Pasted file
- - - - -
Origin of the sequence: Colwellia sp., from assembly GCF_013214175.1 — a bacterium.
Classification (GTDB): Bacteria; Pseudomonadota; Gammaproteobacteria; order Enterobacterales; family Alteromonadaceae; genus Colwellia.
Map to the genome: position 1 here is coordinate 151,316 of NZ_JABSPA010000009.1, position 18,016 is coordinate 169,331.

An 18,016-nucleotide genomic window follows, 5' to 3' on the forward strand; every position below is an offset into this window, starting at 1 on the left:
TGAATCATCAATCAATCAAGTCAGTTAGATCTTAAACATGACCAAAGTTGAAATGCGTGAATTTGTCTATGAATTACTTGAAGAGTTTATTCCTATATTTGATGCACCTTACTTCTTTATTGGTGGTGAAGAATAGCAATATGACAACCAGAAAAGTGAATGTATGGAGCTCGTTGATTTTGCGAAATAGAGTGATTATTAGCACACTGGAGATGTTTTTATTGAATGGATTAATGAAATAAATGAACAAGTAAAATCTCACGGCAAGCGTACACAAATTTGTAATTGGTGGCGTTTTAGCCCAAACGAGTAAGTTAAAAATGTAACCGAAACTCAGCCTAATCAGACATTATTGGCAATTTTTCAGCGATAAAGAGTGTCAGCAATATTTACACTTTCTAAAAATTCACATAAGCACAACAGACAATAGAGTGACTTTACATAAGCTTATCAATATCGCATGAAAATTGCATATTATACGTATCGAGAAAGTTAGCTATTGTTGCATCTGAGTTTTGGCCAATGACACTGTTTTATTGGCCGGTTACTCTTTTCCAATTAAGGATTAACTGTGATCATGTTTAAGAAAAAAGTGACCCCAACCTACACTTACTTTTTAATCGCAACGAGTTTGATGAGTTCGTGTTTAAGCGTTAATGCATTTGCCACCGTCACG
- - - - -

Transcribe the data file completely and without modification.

Origin of the sequence: Colwellia sp., from assembly GCF_013214175.1 — a bacterium.
Classification (GTDB): Bacteria; Pseudomonadota; Gammaproteobacteria; order Enterobacterales; family Alteromonadaceae; genus Colwellia.
Map to the genome: position 1 here is coordinate 151,316 of NZ_JABSPA010000009.1, position 18,016 is coordinate 169,331.

An 18,016-nucleotide genomic window follows, 5' to 3' on the forward strand; every position below is an offset into this window, starting at 1 on the left:
TGAATCATCAATCAATCAAGTCAGTTAGATCTTAAACATGACCAAAGTTGAAATGCGTGAATTTGTCTATGAATTACTTGAAGAGTTTATTCCTATATTTGATGCACCTTACTTCTTTATTGGTGGTGAAGAATAGCAATATGACAACCAGAAAAGTGAATGTATGGAGCTCGTTGATTTTGCGAAATAGAGTGATTATTAGCACACTGGAGATGTTTTTATTGAATGGATTAATGAAATAAATGAACAAGTAAAATCTCACGGCAAGCGTACACAAATTTGTAATTGGTGGCGTTTTAGCCCAAACGAGTAAGTTAAAAATGTAACCGAAACTCAGCCTAATCAGACATTATTGGCAATTTTTCAGCGATAAAGAGTGTCAGCAATATTTACACTTTCTAAAAATTCACATAAGCACAACAGACAATAGAGTGACTTTACATAAGCTTATCAATATCGCATGAAAATTGCATATTATACGTATCGAGAAAGTTAGCTATTGTTGCATCTGAGTTTTGGCCAATGACACTGTTTTATTGGCCGGTTACTCTTTTCCAATTAAGGATTAACTGTGATCATGTTTAAGAAAAAAGTGACCCCAACCTACACTTACTTTTTAATCGCAACGAGTTTGATGAGTTCGTGTTTAAGCGTTAATGCATTTGCCACCGTCACG